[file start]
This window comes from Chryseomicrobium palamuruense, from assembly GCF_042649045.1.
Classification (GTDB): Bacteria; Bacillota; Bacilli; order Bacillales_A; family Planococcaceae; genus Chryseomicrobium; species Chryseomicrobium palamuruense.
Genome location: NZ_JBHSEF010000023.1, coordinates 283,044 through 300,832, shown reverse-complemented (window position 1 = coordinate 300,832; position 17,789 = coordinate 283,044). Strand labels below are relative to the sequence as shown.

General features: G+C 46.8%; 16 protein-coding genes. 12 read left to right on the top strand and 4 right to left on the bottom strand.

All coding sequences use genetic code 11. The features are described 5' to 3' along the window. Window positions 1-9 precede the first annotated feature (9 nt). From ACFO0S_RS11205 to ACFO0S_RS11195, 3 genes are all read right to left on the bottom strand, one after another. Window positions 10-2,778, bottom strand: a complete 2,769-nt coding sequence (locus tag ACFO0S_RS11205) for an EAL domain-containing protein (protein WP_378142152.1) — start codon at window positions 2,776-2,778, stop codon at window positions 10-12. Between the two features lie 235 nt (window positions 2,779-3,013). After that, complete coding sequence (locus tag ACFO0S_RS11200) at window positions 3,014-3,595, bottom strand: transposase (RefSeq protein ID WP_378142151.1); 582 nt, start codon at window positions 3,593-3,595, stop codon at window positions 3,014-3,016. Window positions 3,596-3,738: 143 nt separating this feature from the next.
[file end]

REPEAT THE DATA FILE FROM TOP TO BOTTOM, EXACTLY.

This window comes from Chryseomicrobium palamuruense, from assembly GCF_042649045.1.
Classification (GTDB): Bacteria; Bacillota; Bacilli; order Bacillales_A; family Planococcaceae; genus Chryseomicrobium; species Chryseomicrobium palamuruense.
Genome location: NZ_JBHSEF010000023.1, coordinates 283,044 through 300,832, shown reverse-complemented (window position 1 = coordinate 300,832; position 17,789 = coordinate 283,044). Strand labels below are relative to the sequence as shown.

General features: G+C 46.8%; 16 protein-coding genes. 12 read left to right on the top strand and 4 right to left on the bottom strand.

All coding sequences use genetic code 11. The features are described 5' to 3' along the window. Window positions 1-9 precede the first annotated feature (9 nt). From ACFO0S_RS11205 to ACFO0S_RS11195, 3 genes are all read right to left on the bottom strand, one after another. Window positions 10-2,778, bottom strand: a complete 2,769-nt coding sequence (locus tag ACFO0S_RS11205) for an EAL domain-containing protein (protein WP_378142152.1) — start codon at window positions 2,776-2,778, stop codon at window positions 10-12. Between the two features lie 235 nt (window positions 2,779-3,013). After that, complete coding sequence (locus tag ACFO0S_RS11200) at window positions 3,014-3,595, bottom strand: transposase (RefSeq protein ID WP_378142151.1); 582 nt, start codon at window positions 3,593-3,595, stop codon at window positions 3,014-3,016. Window positions 3,596-3,738: 143 nt separating this feature from the next.